||[Jan. 4th, 2009|11:47 pm]
The Earth was at its closest approach to the Sun around 8am MST (1500 UTC) today.|
I have decided that this occasion makes a fantastic non-denominational winter holiday, since (1) it's hard to be late with your holiday greetings, because it generally falls a couple days after New Year's but it moves around, and (2) nobody will ever be offended if you wish them a happy perihelion, because most people will have no idea what you're even talking about.
So my Official Non-Denominational Winter Holiday Greeting™ will now be: "A Sunny Perihelion to you!"
I hope everyone's solar periapsis was warm, bright, and possessed of the full quota of neutrino flux!
Mine was cold. Very, very cold.
The temperature in Las Vegas should never be below 70.
(It's -12C right now with 40 km/hr winds. Yeah.)
When would it be? Plutonian perihelion? Apehelion?
Do we know when/if Pluto has solstices?
Pluto's inclination is 119º (per Wikipedia), so it would have solstices. Plutonian Equinox was in 1987, so Solstice will be 2050 or so.
Pluto's Perihelion was in 1989. The next aphelion will about 2114.
You are the only person I know who would come up with this. Sunny Perihelion to you as well, good sir.
Um. My religion worships the MOON. So, thanks for trashing my beliefs.
*cries in hat*
Thank you, Happy Year of Science to you, too!
Oh. That explains the sudden radiation-induced superpowers. /stretchy
Damn! I slept through my perihelion! Now my year is cursed.
You're clearly in the wrong religion.
Sleep is a sacrament in mine.
Continuing the tradition of asking you questions there is no reason to believe you can answer, which in turn you generally answer quite handily, is the proximity of winter solstice and periapsis a coincidence or what you would expect based on the physics of orbits?
I learned recently that Charon and Pluto always show each other the same face, which is not necessarily related to my question but makes me wonder about the relationship between rotational axes/periods and orbital patterns.
*kicks self for not taking more astronomy when the opportunity was there*
"is the proximity of winter solstice and periapsis a coincidence?"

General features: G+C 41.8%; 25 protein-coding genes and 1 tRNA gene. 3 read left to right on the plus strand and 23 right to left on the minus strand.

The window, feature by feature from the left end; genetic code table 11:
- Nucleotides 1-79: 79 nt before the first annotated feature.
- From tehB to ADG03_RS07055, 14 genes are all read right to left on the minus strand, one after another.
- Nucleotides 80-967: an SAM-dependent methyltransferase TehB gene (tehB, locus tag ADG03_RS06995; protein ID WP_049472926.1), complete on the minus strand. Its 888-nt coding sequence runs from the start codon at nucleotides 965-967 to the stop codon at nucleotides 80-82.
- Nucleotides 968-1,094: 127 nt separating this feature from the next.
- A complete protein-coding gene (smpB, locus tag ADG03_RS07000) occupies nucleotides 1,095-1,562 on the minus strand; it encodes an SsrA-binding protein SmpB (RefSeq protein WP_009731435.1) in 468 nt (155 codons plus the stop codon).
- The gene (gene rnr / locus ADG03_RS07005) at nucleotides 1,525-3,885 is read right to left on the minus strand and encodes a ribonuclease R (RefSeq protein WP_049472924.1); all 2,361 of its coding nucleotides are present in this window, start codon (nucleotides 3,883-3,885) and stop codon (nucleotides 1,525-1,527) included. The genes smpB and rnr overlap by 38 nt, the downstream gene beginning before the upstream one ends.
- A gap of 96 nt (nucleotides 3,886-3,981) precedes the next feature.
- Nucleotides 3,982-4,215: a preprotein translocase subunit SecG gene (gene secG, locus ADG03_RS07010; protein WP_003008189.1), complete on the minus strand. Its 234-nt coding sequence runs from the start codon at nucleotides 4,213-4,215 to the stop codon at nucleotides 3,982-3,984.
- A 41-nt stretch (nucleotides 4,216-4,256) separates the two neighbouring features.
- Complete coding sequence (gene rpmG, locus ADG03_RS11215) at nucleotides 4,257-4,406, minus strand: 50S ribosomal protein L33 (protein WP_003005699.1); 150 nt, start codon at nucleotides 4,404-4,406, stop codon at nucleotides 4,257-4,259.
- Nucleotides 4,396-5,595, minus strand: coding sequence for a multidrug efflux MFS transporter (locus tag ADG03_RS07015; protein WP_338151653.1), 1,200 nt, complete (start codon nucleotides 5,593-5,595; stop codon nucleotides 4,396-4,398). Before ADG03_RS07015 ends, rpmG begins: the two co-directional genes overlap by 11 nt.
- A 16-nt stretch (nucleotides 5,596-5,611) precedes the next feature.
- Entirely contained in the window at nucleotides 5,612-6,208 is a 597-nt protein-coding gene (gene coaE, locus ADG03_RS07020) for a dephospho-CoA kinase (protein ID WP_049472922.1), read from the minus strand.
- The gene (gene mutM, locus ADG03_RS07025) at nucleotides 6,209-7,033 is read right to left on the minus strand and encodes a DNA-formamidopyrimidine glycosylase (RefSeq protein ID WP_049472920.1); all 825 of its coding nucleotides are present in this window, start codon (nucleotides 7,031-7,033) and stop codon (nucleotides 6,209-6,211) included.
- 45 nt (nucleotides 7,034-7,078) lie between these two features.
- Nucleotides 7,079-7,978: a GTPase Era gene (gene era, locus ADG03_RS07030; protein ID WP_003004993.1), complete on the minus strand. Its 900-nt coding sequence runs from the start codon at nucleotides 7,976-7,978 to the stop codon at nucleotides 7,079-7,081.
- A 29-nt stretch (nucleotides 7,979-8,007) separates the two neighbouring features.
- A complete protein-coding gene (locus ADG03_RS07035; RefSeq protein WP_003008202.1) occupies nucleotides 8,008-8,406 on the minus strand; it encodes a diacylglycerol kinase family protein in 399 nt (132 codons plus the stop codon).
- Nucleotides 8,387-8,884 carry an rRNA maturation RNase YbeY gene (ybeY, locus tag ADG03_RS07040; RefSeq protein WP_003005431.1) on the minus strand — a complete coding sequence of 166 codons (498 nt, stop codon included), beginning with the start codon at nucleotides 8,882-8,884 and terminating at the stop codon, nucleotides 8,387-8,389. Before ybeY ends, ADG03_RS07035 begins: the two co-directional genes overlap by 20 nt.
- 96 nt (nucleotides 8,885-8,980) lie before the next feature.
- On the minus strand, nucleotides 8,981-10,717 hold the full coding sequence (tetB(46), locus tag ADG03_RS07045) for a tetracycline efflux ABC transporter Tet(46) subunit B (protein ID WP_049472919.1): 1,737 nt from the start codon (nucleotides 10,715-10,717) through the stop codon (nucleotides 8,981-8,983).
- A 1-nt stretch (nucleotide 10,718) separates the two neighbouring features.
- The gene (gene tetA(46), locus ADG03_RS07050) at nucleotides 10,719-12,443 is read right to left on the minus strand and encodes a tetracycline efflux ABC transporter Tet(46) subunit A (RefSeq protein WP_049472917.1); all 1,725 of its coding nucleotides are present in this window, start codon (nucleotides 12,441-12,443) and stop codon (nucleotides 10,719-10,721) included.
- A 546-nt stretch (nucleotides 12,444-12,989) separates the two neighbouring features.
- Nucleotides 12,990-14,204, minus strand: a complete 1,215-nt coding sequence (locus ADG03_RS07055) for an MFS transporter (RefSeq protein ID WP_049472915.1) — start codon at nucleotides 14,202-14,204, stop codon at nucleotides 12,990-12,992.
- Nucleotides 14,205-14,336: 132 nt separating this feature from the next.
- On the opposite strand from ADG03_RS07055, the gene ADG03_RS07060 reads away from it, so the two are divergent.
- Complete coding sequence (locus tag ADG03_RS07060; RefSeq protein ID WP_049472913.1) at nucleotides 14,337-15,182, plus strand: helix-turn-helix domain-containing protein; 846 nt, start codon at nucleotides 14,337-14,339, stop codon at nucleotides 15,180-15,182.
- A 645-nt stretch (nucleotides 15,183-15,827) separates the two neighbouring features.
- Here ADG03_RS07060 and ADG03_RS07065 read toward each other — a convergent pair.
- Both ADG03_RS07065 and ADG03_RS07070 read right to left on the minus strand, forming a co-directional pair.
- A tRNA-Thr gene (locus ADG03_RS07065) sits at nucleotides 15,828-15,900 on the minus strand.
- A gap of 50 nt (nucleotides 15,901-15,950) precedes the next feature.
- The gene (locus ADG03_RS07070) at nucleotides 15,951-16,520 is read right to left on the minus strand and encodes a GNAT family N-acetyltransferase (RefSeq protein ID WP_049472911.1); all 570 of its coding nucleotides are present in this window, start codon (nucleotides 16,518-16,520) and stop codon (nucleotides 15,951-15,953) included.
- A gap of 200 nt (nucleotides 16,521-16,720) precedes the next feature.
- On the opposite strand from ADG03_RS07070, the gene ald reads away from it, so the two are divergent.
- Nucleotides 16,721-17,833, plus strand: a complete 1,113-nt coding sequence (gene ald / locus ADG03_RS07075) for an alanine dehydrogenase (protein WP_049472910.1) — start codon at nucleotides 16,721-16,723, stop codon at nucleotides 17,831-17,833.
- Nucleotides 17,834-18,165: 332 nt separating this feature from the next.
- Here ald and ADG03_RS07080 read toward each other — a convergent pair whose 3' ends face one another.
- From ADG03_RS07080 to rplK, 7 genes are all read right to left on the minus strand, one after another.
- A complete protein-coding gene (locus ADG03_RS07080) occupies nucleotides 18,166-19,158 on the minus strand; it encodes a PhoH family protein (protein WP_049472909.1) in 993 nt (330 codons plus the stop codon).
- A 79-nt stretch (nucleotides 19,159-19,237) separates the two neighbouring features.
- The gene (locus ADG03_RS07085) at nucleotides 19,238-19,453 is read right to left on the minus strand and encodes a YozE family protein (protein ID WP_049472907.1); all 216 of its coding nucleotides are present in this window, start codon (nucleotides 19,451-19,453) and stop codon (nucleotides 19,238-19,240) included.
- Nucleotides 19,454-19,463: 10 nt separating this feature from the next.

Yes. The Earth actually precesses like a top, so the timing of the solstice relative to the position in orbit advances by about 1 day in 58 years. In about 10,000 years, perihelion will coincide with the summer solstice instead.http://en.wikipedia.org/wiki/Precession_(astronomy)
One scholar of Mithraism, David Ulansey, has interpreted Mithras (Mithras Sol Invictus - the unconquerable sun) as a second sun or star that is responsible for precession. He suggests the cult may have been inspired by Hipparchus' discovery of precession. Part of his analysis is based on the tauroctony an image of Mithras sacrificing a bull, found in most of the temples. According to Ulansey, the tauroctony is a star chart. Mithras is a second sun or hyper-cosmic sun and or a constellation Perseus, and the bull is Taurus, a constellation of the zodiac. In an earlier astrological age, the vernal equinox had taken place when the Sun was in Taurus. The tauroctony, by this reasoning, commemorated Mithras-Perseus ending the "Age of Taurus" (about 2000 BC based on the Vernal Equinox - or about 11,500 BC based on the Autumnal Equinox).
Dude, I am totally going to base a pulp adventure apocalyptic cult on this passage. I'm not sure why they want to bring into existence a second sun to dramatically change the earth's axis and orbit, but I don't think pulp fiction requires terribly clear apocalyptic goals beyond the apocalypse itself.
I celebrated by playing a TEN HOUR game of TITAN. Much like the Earth, much of the game was spent sending monsters in circles. Take that, sleep schedule!
Old school slugathon, yo! I wasn't fully aware there was a new edition out until someone asserted that claim yesterday. Based on the pictures, I'm not sure I like the new design -- the old dusty cardboard feeling is part of the attraction. Of course, being able to own it is also part of the attraction, so I may acquire the new one at some point. Maybe the new edition has clearer wording on some of the dusty corners of the rules.
A Sunny Perihelion to you, my warm and bright friend!